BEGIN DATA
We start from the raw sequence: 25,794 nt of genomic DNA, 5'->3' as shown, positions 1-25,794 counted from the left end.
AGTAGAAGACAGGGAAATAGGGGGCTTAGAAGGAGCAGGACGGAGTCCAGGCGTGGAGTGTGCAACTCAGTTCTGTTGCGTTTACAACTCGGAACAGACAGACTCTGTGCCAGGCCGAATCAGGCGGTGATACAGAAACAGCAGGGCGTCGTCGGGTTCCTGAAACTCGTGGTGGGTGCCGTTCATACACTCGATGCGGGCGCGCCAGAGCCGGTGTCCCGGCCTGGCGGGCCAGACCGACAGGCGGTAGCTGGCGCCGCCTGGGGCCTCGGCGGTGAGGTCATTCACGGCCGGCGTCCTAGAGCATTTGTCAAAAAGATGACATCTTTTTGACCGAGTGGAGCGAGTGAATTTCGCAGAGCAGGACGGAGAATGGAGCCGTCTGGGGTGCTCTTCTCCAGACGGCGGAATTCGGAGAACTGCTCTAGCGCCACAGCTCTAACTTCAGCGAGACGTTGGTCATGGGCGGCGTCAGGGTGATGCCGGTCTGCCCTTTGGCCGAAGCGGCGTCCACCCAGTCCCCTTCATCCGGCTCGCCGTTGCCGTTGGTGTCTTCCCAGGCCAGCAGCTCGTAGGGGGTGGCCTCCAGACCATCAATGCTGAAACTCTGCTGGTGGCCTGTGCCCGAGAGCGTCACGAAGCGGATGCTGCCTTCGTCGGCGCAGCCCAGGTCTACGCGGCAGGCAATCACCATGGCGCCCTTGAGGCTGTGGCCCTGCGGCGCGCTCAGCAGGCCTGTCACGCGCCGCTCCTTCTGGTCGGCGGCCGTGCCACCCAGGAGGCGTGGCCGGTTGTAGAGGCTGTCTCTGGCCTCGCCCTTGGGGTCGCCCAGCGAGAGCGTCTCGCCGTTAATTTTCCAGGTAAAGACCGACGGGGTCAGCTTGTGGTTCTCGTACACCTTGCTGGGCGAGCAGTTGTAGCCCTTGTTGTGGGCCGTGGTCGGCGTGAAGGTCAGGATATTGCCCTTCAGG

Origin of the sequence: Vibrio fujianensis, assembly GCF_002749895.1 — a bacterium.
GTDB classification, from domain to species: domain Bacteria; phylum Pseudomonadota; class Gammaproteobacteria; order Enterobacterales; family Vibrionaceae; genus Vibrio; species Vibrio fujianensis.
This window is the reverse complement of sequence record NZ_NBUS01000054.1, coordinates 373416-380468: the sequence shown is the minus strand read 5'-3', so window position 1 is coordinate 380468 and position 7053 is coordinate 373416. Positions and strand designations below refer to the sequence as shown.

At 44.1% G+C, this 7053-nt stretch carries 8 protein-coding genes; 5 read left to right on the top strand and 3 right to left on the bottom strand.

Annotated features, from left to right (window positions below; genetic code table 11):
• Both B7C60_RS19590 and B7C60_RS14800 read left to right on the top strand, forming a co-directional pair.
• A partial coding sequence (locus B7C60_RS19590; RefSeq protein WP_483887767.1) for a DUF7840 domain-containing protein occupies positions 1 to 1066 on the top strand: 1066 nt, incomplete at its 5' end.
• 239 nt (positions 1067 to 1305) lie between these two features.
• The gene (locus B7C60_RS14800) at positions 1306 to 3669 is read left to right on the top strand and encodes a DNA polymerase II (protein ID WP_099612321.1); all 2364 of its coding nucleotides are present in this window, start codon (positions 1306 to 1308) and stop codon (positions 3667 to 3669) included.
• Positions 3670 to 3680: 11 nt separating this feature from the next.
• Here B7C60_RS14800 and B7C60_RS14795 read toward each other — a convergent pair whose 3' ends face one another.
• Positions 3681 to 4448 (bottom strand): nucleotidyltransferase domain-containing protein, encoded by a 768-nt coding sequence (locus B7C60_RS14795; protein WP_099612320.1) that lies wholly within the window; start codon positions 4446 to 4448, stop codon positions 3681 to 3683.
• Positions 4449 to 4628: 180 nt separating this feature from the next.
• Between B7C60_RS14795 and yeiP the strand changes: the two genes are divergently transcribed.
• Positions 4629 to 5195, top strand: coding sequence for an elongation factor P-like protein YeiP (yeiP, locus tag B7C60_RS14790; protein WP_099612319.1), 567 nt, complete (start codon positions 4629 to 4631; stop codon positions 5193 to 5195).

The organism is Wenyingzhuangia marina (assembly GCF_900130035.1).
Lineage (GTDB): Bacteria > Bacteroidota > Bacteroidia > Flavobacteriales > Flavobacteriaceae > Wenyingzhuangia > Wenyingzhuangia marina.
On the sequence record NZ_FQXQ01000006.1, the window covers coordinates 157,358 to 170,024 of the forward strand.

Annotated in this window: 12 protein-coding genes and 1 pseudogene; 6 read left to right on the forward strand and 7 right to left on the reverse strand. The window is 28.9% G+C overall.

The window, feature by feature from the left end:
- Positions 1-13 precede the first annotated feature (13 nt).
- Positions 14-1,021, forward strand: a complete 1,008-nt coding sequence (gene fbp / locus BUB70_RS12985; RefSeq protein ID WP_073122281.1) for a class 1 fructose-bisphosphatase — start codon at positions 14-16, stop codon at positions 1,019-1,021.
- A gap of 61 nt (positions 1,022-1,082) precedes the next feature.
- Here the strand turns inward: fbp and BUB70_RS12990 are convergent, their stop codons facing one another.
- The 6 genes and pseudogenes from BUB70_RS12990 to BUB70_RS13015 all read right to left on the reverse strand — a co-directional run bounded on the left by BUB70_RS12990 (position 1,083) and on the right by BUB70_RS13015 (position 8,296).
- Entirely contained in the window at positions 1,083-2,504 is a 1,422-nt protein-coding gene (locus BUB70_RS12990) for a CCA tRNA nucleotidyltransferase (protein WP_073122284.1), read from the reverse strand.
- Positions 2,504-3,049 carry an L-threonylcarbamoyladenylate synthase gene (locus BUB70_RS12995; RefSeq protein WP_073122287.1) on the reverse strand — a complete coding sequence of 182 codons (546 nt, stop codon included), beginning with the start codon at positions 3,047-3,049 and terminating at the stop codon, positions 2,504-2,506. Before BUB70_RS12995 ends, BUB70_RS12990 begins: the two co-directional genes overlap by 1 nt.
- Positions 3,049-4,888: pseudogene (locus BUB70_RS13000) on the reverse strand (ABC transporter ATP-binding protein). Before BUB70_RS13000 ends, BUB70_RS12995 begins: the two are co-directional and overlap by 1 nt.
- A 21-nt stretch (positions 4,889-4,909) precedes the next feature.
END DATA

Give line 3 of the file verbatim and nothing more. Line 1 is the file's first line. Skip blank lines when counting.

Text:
Origin of the sequence: Vibrio fujianensis, assembly GCF_002749895.1 — a bacterium.